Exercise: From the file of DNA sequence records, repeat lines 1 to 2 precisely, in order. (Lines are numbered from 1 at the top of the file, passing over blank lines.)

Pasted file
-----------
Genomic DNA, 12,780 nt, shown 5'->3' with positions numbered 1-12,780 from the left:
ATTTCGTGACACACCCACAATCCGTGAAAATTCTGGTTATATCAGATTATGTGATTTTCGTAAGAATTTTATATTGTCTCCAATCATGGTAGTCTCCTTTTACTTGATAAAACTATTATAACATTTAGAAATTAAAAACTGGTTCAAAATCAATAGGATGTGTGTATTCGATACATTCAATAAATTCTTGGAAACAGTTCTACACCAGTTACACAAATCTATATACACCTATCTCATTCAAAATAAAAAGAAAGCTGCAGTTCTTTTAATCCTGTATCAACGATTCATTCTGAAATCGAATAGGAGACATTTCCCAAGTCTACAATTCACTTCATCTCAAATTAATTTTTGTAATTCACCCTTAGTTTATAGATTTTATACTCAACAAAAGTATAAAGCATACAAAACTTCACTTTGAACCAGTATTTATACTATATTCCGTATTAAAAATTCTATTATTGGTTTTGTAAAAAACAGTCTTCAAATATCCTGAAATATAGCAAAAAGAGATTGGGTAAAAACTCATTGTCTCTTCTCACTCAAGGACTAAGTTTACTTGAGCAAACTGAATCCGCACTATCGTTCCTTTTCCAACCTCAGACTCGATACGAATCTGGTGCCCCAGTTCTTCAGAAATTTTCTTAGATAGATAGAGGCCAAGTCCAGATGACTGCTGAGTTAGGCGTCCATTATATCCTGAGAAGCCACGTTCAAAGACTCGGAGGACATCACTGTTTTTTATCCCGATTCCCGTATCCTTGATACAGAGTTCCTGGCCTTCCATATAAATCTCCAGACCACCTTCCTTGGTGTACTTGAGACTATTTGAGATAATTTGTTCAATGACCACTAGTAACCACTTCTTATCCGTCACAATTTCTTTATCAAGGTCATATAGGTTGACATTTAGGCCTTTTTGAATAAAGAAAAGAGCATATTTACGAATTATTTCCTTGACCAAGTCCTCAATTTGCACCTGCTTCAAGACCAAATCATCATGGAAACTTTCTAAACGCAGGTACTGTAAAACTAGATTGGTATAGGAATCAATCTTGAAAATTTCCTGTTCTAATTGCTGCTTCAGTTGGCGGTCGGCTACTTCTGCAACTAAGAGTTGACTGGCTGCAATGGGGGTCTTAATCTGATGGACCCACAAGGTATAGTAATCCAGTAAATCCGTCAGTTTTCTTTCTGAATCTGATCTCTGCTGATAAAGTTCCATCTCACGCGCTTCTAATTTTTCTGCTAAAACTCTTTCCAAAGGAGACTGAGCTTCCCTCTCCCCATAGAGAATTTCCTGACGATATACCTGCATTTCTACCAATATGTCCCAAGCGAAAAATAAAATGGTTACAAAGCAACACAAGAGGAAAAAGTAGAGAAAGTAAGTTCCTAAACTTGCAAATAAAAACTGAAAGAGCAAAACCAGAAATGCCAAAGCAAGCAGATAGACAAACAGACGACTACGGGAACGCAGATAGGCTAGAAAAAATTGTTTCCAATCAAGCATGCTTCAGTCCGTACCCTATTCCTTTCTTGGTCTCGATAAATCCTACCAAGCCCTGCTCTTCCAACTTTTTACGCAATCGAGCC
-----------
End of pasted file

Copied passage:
Genomic DNA, 12,780 nt, shown 5'->3' with positions numbered 1-12,780 from the left:
ATTTCGTGACACACCCACAATCCGTGAAAATTCTGGTTATATCAGATTATGTGATTTTCGTAAGAATTTTATATTGTCTCCAATCATGGTAGTCTCCTTTTACTTGATAAAACTATTATAACATTTAGAAATTAAAAACTGGTTCAAAATCAATAGGATGTGTGTATTCGATACATTCAATAAATTCTTGGAAACAGTTCTACACCAGTTACACAAATCTATATACACCTATCTCATTCAAAATAAAAAGAAAGCTGCAGTTCTTTTAATCCTGTATCAACGATTCATTCTGAAATCGAATAGGAGACATTTCCCAAGTCTACAATTCACTTCATCTCAAATTAATTTTTGTAATTCACCCTTAGTTTATAGATTTTATACTCAACAAAAGTATAAAGCATACAAAACTTCACTTTGAACCAGTATTTATACTATATTCCGTATTAAAAATTCTATTATTGGTTTTGTAAAAAACAGTCTTCAAATATCCTGAAATATAGCAAAAAGAGATTGGGTAAAAACTCATTGTCTCTTCTCACTCAAGGACTAAGTTTACTTGAGCAAACTGAATCCGCACTATCGTTCCTTTTCCAACCTCAGACTCGATACGAATCTGGTGCCCCAGTTCTTCAGAAATTTTCTTAGATAGATAGAGGCCAAGTCCAGATGACTGCTGAGTTAGGCGTCCATTATATCCTGAGAAGCCACGTTCAAAGACTCGGAGGACATCACTGTTTTTTATCCCGATTCCCGTATCCTTGATACAGAGTTCCTGGCCTTCCATATAAATCTCCAGACCACCTTCCTTGGTGTACTTGAGACTATTTGAGATAATTTGTTCAATGACCACTAGTAACCACTTCTTATCCGTCACAATTTCTTTATCAAGGTCATATAGGTTGACATTTAGGCCTTTTTGAATAAAGAAAAGAGCATATTTACGAATTATTTCCTTGACCAAGTCCTCAATTTGCACCTGCTTCAAGACCAAATCATCATGGAAACTTTCTAAACGCAGGTACTGTAAAACTAGATTGGTATAGGAATCAATCTTGAAAATTTCCTGTTCTAATTGCTGCTTCAGTTGGCGGTCGGCTACTTCTGCAACTAAGAGTTGACTGGCTGCAATGGGGGTCTTAATCTGATGGACCCACAAGGTATAGTAATCCAGTAAATCCGTCAGTTTTCTTTCTGAATCTGATCTCTGCTGATAAAGTTCCATCTCACGCGCTTCTAATTTTTCTGCTAAAACTCTTTCCAAAGGAGACTGAGCTTCCCTCTCCCCATAGAGAATTTCCTGACGATATACCTGCATTTCTACCAATATGTCCCAAGCGAAAAATAAAATGGTTACAAAGCAACACAAGAGGAAAAAGTAGAGAAAGTAAGTTCCTAAACTTGCAAATAAAAACTGAAAGAGCAAAACCAGAAATGCCAAAGCAAGCAGATAGACAAACAGACGACTACGGGAACGCAGATAGGCTAGAAAAAATTGTTTCCAATCAAGCATGCTTCAGTCCGTACCCTATTCCTTTCTTGGTCTCGATAAATCCTACCAAGCCCTGCTCTTCCAACTTTTTACGCAATCGAGCC